Latest Martian soil Stories
A meteorite discovered in the Sahara Desert three years ago could hold the secrets to the climate history of Mars, and may ultimately help answer the question as to whether or not the now cold, dry Red Planet was once home to a warm environment capable of supporting life.
A new study from University of Oregon geologist Gregory Retallack suggests that soil samples taken by NASA's Mars Curiosity rover contain evidence that Mars was once much warmer and wetter.
Billions of years ago when the planets of our solar system were still young, Mars was a very different world.
Forty of the volunteers chosen to take a one-way trip to the Red Planet gathered in Washington, DC yesterday to hear Dutch entrepreneur Bas Lansdorp explain his plans to build a permanent base on Mars by 2023.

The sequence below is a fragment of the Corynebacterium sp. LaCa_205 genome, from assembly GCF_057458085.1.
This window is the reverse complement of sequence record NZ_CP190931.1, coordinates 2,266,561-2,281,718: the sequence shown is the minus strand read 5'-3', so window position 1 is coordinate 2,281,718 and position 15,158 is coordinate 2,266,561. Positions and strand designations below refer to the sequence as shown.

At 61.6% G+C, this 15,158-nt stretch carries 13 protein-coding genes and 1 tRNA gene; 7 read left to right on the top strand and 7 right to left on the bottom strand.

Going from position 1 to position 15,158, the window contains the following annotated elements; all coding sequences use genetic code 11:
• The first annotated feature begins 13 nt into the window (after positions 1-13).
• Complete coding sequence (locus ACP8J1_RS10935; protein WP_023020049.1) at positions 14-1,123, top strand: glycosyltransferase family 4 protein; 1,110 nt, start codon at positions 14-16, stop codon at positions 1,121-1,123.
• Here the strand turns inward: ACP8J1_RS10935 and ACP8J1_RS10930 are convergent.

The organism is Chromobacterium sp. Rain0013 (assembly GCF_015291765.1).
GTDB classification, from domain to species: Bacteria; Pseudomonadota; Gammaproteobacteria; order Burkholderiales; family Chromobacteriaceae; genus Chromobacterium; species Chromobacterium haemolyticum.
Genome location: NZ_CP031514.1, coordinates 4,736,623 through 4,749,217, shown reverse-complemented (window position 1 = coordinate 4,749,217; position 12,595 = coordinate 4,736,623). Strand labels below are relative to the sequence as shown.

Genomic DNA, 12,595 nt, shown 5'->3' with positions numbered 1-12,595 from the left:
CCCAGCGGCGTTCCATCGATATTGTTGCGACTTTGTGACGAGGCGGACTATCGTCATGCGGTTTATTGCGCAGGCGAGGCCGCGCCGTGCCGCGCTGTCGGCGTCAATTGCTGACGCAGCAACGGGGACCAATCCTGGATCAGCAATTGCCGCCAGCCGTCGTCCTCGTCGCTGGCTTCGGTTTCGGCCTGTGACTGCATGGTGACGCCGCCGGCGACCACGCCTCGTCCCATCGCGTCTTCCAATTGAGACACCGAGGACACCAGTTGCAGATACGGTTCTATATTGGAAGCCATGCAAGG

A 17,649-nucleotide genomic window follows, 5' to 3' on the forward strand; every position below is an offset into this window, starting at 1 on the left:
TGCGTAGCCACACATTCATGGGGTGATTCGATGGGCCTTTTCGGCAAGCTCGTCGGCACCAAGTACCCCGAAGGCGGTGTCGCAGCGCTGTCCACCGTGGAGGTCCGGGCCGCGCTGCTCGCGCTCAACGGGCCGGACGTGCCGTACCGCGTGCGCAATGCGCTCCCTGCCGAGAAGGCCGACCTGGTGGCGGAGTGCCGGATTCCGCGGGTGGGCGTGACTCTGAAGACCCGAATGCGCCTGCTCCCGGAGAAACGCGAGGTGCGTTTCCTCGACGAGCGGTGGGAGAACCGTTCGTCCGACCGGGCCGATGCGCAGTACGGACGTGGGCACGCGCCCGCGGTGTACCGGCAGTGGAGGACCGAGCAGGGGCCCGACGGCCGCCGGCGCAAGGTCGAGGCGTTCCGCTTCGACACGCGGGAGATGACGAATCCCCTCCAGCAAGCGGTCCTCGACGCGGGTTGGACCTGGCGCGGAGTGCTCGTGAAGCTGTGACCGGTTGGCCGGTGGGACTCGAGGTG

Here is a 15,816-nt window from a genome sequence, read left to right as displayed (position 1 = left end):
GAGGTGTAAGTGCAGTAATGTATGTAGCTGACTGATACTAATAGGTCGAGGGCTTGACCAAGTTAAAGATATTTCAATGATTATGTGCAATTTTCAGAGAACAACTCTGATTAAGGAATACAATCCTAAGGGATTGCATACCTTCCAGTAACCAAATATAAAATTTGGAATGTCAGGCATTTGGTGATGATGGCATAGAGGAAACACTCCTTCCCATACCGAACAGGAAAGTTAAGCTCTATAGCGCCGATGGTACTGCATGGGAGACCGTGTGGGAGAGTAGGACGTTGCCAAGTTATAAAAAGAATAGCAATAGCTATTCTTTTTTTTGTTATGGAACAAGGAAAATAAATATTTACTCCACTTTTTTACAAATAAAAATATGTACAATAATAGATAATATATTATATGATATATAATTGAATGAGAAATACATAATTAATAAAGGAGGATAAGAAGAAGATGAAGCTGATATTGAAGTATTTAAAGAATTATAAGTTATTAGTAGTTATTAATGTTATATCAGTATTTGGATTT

NASA announced on Thursday during a teleconference that its Curiosity rover has experienced its first whirlwind on Mars.
Curiosity got a taste of solids from the Martian surface on November 9th, when a pinch of fine sand and dust was deposited in the biggest instrument on the rover: the Sample Analysis at Mars (SAM).
NASA announced on Tuesday the first analysis of Martian soil by the Chemistry and Mineralogy (CheMin) experiment on NASA's rover.
Curiosity has taken in its first Martian soil sample into its laboratory on board in search for extraterrestrial life on Mars.
- Growing in low tufty patches.